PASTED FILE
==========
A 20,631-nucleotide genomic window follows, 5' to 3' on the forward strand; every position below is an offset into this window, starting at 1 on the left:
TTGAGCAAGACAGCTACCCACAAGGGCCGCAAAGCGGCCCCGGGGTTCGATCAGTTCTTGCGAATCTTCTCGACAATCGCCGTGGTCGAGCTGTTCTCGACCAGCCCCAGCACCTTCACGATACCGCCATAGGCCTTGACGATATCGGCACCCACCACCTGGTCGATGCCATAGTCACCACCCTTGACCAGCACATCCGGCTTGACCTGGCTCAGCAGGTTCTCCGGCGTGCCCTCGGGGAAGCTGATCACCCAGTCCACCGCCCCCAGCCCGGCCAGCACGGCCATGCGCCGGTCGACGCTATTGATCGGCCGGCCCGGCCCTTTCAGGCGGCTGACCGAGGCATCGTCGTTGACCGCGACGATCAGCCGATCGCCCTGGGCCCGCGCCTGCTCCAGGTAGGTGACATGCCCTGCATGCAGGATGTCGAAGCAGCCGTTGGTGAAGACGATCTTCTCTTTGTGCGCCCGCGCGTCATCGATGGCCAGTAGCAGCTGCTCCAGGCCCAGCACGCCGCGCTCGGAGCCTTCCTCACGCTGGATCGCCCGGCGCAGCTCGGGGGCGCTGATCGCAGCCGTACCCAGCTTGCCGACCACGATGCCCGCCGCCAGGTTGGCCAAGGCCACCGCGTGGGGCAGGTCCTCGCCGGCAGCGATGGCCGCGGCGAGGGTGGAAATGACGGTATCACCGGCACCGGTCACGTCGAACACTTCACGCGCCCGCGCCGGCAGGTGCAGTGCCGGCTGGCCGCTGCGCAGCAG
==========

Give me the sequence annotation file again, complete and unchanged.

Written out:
A 20,631-nucleotide genomic window follows, 5' to 3' on the forward strand; every position below is an offset into this window, starting at 1 on the left:
TTGAGCAAGACAGCTACCCACAAGGGCCGCAAAGCGGCCCCGGGGTTCGATCAGTTCTTGCGAATCTTCTCGACAATCGCCGTGGTCGAGCTGTTCTCGACCAGCCCCAGCACCTTCACGATACCGCCATAGGCCTTGACGATATCGGCACCCACCACCTGGTCGATGCCATAGTCACCACCCTTGACCAGCACATCCGGCTTGACCTGGCTCAGCAGGTTCTCCGGCGTGCCCTCGGGGAAGCTGATCACCCAGTCCACCGCCCCCAGCCCGGCCAGCACGGCCATGCGCCGGTCGACGCTATTGATCGGCCGGCCCGGCCCTTTCAGGCGGCTGACCGAGGCATCGTCGTTGACCGCGACGATCAGCCGATCGCCCTGGGCCCGCGCCTGCTCCAGGTAGGTGACATGCCCTGCATGCAGGATGTCGAAGCAGCCGTTGGTGAAGACGATCTTCTCTTTGTGCGCCCGCGCGTCATCGATGGCCAGTAGCAGCTGCTCCAGGCCCAGCACGCCGCGCTCGGAGCCTTCCTCACGCTGGATCGCCCGGCGCAGCTCGGGGGCGCTGATCGCAGCCGTACCCAGCTTGCCGACCACGATGCCCGCCGCCAGGTTGGCCAAGGCCACCGCGTGGGGCAGGTCCTCGCCGGCAGCGATGGCCGCGGCGAGGGTGGAAATGACGGTATCACCGGCACCGGTCACGTCGAACACTTCACGCGCCCGCGCCGGCAGGTGCAGTGCCGGCTGGCCGCTGCGCAGCAG